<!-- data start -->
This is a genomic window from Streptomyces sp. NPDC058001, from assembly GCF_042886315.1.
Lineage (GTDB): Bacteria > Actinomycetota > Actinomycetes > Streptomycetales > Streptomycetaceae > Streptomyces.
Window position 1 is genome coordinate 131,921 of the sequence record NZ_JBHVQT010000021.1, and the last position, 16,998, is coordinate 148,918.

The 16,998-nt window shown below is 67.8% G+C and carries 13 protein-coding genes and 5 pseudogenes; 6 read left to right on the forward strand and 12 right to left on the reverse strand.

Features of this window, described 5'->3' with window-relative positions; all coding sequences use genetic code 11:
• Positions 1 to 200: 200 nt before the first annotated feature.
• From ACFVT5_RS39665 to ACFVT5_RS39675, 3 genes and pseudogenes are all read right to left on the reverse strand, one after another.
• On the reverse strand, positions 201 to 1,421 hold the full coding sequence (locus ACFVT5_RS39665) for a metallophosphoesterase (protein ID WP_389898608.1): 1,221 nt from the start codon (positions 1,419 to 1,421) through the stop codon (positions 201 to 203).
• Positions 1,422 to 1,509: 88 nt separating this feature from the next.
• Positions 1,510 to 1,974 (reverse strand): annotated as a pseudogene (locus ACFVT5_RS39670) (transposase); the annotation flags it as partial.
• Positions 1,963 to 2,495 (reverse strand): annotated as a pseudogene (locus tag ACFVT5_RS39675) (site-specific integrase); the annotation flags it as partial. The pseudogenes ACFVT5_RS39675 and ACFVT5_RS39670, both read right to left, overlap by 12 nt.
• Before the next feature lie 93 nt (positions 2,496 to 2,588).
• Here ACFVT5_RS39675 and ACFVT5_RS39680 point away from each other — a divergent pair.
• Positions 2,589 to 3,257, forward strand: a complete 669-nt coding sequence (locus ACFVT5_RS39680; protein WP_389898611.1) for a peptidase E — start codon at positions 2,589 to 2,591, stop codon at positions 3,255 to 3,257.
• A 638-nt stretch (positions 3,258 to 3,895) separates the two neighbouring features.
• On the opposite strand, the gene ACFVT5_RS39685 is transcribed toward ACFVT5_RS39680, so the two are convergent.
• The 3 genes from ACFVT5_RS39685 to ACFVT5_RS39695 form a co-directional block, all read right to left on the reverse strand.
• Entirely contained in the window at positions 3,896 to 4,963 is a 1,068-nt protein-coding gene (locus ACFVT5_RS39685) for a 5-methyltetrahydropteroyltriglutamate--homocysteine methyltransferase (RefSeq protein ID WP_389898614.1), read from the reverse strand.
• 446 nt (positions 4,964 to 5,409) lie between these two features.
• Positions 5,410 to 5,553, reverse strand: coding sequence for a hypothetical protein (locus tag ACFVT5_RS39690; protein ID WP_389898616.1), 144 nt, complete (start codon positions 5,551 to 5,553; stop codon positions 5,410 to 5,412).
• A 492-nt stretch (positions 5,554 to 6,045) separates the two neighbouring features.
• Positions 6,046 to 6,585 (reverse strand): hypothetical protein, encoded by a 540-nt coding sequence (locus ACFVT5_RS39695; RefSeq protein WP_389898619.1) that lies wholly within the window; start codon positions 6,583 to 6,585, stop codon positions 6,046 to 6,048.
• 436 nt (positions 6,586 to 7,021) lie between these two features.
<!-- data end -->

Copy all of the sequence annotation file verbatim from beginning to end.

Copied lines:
This is a genomic window from Streptomyces sp. NPDC058001, from assembly GCF_042886315.1.
Lineage (GTDB): Bacteria > Actinomycetota > Actinomycetes > Streptomycetales > Streptomycetaceae > Streptomyces.
Window position 1 is genome coordinate 131,921 of the sequence record NZ_JBHVQT010000021.1, and the last position, 16,998, is coordinate 148,918.

The 16,998-nt window shown below is 67.8% G+C and carries 13 protein-coding genes and 5 pseudogenes; 6 read left to right on the forward strand and 12 right to left on the reverse strand.

Features of this window, described 5'->3' with window-relative positions; all coding sequences use genetic code 11:
• Positions 1 to 200: 200 nt before the first annotated feature.
• From ACFVT5_RS39665 to ACFVT5_RS39675, 3 genes and pseudogenes are all read right to left on the reverse strand, one after another.
• On the reverse strand, positions 201 to 1,421 hold the full coding sequence (locus ACFVT5_RS39665) for a metallophosphoesterase (protein ID WP_389898608.1): 1,221 nt from the start codon (positions 1,419 to 1,421) through the stop codon (positions 201 to 203).
• Positions 1,422 to 1,509: 88 nt separating this feature from the next.
• Positions 1,510 to 1,974 (reverse strand): annotated as a pseudogene (locus ACFVT5_RS39670) (transposase); the annotation flags it as partial.
• Positions 1,963 to 2,495 (reverse strand): annotated as a pseudogene (locus tag ACFVT5_RS39675) (site-specific integrase); the annotation flags it as partial. The pseudogenes ACFVT5_RS39675 and ACFVT5_RS39670, both read right to left, overlap by 12 nt.
• Before the next feature lie 93 nt (positions 2,496 to 2,588).
• Here ACFVT5_RS39675 and ACFVT5_RS39680 point away from each other — a divergent pair.
• Positions 2,589 to 3,257, forward strand: a complete 669-nt coding sequence (locus ACFVT5_RS39680; protein WP_389898611.1) for a peptidase E — start codon at positions 2,589 to 2,591, stop codon at positions 3,255 to 3,257.
• A 638-nt stretch (positions 3,258 to 3,895) separates the two neighbouring features.
• On the opposite strand, the gene ACFVT5_RS39685 is transcribed toward ACFVT5_RS39680, so the two are convergent.
• The 3 genes from ACFVT5_RS39685 to ACFVT5_RS39695 form a co-directional block, all read right to left on the reverse strand.
• Entirely contained in the window at positions 3,896 to 4,963 is a 1,068-nt protein-coding gene (locus ACFVT5_RS39685) for a 5-methyltetrahydropteroyltriglutamate--homocysteine methyltransferase (RefSeq protein ID WP_389898614.1), read from the reverse strand.
• 446 nt (positions 4,964 to 5,409) lie between these two features.
• Positions 5,410 to 5,553, reverse strand: coding sequence for a hypothetical protein (locus tag ACFVT5_RS39690; protein ID WP_389898616.1), 144 nt, complete (start codon positions 5,551 to 5,553; stop codon positions 5,410 to 5,412).
• A 492-nt stretch (positions 5,554 to 6,045) separates the two neighbouring features.
• Positions 6,046 to 6,585 (reverse strand): hypothetical protein, encoded by a 540-nt coding sequence (locus ACFVT5_RS39695; RefSeq protein WP_389898619.1) that lies wholly within the window; start codon positions 6,583 to 6,585, stop codon positions 6,046 to 6,048.
• 436 nt (positions 6,586 to 7,021) lie between these two features.